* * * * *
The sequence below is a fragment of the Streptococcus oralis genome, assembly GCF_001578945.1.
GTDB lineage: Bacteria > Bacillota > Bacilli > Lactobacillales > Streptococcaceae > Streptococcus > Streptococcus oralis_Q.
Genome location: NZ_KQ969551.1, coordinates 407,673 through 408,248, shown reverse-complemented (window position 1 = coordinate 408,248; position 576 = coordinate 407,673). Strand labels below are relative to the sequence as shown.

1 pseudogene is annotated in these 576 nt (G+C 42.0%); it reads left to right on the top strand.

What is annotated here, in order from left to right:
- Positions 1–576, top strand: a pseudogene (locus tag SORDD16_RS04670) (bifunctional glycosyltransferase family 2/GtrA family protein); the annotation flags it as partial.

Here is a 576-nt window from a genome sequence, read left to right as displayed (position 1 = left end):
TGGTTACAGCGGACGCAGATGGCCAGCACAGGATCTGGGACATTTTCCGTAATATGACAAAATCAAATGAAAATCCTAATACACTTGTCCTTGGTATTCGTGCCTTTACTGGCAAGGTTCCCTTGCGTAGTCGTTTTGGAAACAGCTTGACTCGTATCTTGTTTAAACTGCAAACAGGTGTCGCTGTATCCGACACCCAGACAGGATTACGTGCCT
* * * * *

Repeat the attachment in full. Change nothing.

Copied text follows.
The sequence below is a fragment of the Streptococcus oralis genome, assembly GCF_001578945.1.
GTDB lineage: Bacteria > Bacillota > Bacilli > Lactobacillales > Streptococcaceae > Streptococcus > Streptococcus oralis_Q.
Genome location: NZ_KQ969551.1, coordinates 407,673 through 408,248, shown reverse-complemented (window position 1 = coordinate 408,248; position 576 = coordinate 407,673). Strand labels below are relative to the sequence as shown.

1 pseudogene is annotated in these 576 nt (G+C 42.0%); it reads left to right on the top strand.

What is annotated here, in order from left to right:
- Positions 1–576, top strand: a pseudogene (locus tag SORDD16_RS04670) (bifunctional glycosyltransferase family 2/GtrA family protein); the annotation flags it as partial.

Here is a 576-nt window from a genome sequence, read left to right as displayed (position 1 = left end):
TGGTTACAGCGGACGCAGATGGCCAGCACAGGATCTGGGACATTTTCCGTAATATGACAAAATCAAATGAAAATCCTAATACACTTGTCCTTGGTATTCGTGCCTTTACTGGCAAGGTTCCCTTGCGTAGTCGTTTTGGAAACAGCTTGACTCGTATCTTGTTTAAACTGCAAACAGGTGTCGCTGTATCCGACACCCAGACAGGATTACGTGCCT